4th phase

Quality vs Quantity

First mortgage demand hasn't even hit the 21st century yet but the quality of home buyers in this cycle is the best we will ever see in our history.

Fixed low debt cost vs rising wages. You go back to late cycle lending which means FHA loans will be at risk at the later stages of the economic cycle.

Housing tenure has doubled in this economic cycle, we do have long term issues in the housing market from an economic standpoint but a housing bubble where demand and prices will collapse like Bitcoin did is not one of them

Prices will fall when inventory gets over 6 months but a collapse like we saw in the last cycle with massive distress sales .... No... We won't have a death cross 200 day moving average to deal with in home prices

16   HEYYOU   ignore (18)   2018 Mar 31, 8:53am   ↑ like (0)   ↓ dislike (0)   quote   flag        

Buy at the trough,sell at the peak.There is a overpayer that will overpay.
Everyone is free to throw their money away, making someone(agents,owners,flippers) a profit.
Another brilliant financial strategy & so compassionate.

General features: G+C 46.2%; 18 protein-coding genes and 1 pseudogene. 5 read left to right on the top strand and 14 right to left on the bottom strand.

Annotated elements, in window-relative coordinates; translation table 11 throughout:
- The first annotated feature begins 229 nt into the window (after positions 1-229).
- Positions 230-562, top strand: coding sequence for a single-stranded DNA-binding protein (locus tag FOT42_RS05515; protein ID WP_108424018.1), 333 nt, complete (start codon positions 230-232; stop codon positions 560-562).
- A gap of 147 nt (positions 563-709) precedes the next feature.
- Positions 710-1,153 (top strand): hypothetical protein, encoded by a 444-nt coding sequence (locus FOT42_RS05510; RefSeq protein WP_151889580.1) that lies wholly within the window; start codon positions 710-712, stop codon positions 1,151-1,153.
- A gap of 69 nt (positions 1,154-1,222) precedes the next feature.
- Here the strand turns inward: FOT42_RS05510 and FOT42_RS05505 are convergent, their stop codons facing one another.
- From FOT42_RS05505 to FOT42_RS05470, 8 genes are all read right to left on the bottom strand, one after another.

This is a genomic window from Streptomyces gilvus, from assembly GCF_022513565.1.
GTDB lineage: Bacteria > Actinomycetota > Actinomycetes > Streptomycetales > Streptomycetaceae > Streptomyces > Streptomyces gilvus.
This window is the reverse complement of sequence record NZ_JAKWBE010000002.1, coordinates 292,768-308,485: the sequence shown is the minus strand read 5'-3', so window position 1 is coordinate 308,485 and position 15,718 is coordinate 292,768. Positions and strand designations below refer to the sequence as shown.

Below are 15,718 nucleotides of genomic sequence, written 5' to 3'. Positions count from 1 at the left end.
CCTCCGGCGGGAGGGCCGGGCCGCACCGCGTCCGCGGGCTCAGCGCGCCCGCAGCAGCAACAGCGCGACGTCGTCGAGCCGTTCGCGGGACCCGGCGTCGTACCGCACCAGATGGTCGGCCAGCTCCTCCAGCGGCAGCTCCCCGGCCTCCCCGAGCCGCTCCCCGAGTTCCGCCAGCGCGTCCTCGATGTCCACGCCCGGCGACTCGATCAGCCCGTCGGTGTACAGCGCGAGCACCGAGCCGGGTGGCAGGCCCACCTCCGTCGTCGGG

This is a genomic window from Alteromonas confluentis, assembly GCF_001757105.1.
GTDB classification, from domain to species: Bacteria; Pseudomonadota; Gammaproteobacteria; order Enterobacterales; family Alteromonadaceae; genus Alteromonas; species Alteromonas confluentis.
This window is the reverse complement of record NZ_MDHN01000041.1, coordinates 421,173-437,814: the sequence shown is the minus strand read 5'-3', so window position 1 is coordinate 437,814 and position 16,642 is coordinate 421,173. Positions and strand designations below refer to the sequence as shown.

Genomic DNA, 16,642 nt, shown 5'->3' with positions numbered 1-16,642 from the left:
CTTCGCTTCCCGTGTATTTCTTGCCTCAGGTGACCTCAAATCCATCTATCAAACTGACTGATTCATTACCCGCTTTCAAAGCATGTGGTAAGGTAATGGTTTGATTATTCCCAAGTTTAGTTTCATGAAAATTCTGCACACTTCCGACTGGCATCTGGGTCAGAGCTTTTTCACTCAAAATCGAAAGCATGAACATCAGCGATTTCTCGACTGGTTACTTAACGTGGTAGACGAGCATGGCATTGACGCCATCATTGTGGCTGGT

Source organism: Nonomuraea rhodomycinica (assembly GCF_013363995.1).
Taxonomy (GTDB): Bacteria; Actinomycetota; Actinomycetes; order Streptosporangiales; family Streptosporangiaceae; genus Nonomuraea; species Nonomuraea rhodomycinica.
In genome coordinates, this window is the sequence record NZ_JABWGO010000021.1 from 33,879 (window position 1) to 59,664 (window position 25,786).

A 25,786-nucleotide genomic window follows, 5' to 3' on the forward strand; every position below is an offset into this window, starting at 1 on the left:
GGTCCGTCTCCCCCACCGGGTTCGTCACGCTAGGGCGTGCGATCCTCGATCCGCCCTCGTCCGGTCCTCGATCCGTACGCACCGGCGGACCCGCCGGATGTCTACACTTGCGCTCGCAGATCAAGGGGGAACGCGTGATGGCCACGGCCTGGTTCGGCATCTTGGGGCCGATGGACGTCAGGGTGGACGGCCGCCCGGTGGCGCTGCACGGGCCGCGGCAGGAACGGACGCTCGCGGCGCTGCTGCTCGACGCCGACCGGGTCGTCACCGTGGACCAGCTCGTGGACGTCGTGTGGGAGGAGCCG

Buyers say "MOO".
Look at pastures & one can see worn paths where cattle continually follow each other & can't take another path.
Fall in line,simple minds.

How many purchases are made to satiate ones ego?
Shacks,new vehicles,"Got to have the latest phone."
17   ThreeBays   ignore (0)   2018 Mar 31, 9:55am   ↑ like (0)   ↓ dislike (0)   quote   flag        

mell says
Simple once you see tech stock prices stall/decline and options become worthless, paired with the first tech layoffs, the current bay area bubble will burst. Not quite there yet but could be close.


And then when many in the Bay Area lose jobs, income, home values, and equity values it will all be rainbows and sunshine again to live there. Errr...
18   mell   ignore (2)   2018 Mar 31, 10:00am   ↑ like (1)   ↓ dislike (0)   quote   flag        

ThreeBays says
mell says
Simple once you see tech stock prices stall/decline and options become worthless, paired with the first tech layoffs, the current bay area bubble will burst. Not quite there yet but could be close.


And then when many in the Bay Area lose jobs, income, home values, and equity values it will all be rainbows and sunshine again to live there. Errr...


No but quality of life will have increased greatly via less congestion, pollution etc.